I had coffee yesterday with my coworker who had a kidney transplant. She looks amazing!!! Unbelievable that it's only been 5 weeks. Her impressive bounce back to wellness is largely due to her age (just 29). The match (from her brother) was so good, that if she takes care of it, she'll be able to get 25-30 years out of that kidney.
I got a brief lesson on how transplant patients' immune systems are tweaked to not reject their new organ. At this early stage, the doctors have her on anti's: anti-biotics, anti-fungals, anti-virals, to protect her while they are depressing her immune system with anti-rejection drugs. Then, once she's passed the magic 6 month mark, they'll be less concerned with rejection, and begin to tweak the mix of medications so that she has as much immune system as possible, yet won't reject the kidney.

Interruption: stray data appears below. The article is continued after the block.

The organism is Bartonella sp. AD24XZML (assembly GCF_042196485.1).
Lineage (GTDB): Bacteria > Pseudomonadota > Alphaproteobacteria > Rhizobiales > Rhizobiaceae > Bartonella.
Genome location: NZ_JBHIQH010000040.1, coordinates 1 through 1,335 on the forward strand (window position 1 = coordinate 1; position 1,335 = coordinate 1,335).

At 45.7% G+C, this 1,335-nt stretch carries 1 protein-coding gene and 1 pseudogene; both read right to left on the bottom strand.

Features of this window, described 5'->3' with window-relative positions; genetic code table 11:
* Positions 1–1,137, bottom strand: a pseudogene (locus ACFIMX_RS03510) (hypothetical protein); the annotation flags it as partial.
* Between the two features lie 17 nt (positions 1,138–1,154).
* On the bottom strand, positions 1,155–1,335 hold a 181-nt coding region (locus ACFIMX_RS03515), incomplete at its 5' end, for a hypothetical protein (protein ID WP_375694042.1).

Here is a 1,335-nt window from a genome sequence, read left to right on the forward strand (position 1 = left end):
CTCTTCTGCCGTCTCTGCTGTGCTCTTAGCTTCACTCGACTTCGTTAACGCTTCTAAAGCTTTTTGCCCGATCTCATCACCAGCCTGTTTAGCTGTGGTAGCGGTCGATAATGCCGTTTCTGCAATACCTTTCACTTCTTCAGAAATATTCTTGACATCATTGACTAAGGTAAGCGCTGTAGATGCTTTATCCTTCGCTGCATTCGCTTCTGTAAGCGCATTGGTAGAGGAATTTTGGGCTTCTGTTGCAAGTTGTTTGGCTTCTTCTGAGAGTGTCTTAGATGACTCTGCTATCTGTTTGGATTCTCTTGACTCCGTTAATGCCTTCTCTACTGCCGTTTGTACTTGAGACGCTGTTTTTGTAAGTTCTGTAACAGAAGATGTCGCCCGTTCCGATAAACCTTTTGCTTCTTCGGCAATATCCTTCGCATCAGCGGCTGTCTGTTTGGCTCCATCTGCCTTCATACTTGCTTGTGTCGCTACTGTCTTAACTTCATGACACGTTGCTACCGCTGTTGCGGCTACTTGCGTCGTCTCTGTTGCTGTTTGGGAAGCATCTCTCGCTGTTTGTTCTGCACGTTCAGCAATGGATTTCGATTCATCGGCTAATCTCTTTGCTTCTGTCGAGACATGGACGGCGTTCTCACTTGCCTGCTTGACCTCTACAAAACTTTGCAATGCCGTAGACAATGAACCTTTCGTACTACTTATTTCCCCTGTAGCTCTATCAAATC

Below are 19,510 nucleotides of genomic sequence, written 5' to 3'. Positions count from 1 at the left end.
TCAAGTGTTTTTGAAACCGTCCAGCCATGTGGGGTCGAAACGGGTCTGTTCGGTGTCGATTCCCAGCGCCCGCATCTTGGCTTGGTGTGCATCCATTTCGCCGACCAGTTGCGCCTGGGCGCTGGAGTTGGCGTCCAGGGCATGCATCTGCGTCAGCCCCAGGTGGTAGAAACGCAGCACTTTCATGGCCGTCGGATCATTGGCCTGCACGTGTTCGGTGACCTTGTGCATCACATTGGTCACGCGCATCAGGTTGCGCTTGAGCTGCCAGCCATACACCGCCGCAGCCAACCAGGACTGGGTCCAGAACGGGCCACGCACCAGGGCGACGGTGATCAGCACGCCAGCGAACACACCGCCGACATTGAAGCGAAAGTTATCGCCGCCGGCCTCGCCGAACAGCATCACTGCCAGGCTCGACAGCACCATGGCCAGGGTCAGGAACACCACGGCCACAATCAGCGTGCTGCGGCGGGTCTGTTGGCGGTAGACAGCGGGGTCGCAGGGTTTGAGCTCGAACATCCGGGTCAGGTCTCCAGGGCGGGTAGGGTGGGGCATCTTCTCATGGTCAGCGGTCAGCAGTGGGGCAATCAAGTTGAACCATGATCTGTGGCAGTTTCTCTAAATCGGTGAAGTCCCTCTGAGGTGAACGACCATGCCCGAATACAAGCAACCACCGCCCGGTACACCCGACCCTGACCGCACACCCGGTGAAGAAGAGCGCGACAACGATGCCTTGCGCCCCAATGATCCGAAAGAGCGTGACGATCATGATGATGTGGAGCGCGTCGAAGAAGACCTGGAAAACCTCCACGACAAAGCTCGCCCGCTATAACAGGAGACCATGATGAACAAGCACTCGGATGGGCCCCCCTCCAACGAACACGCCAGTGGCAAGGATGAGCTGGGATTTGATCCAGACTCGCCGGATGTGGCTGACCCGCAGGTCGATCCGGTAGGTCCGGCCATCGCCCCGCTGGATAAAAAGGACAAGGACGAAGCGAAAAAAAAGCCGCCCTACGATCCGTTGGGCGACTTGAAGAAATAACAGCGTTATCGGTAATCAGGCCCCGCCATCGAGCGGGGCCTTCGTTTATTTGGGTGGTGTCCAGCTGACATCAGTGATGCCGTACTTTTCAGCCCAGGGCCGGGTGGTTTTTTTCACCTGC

And they have options, too. Apparently there are different meds that do the same thing and if a person gets side effects, there is often something else to try.
I was very impressed how it was obvious that transplants today have built on what's been done in the past. I know, I know, duh, but for example, they don't put the kidney where her old one was. Actually, where it is. They left it in. The new kidney is put a little to the side, and the surgeon goes in through the front.
I'm so happy she's OK. Unfortunately, her immunocompromised state makes it too risky for her to do lab work, so she'll do deskwork when she comes back. After that, she'll have to switch disciplines so she doesn't work with anything infectious to humans. Something like plant pathology. It's an awful bit of irony that we work at a facility that specifically studies infectious disease.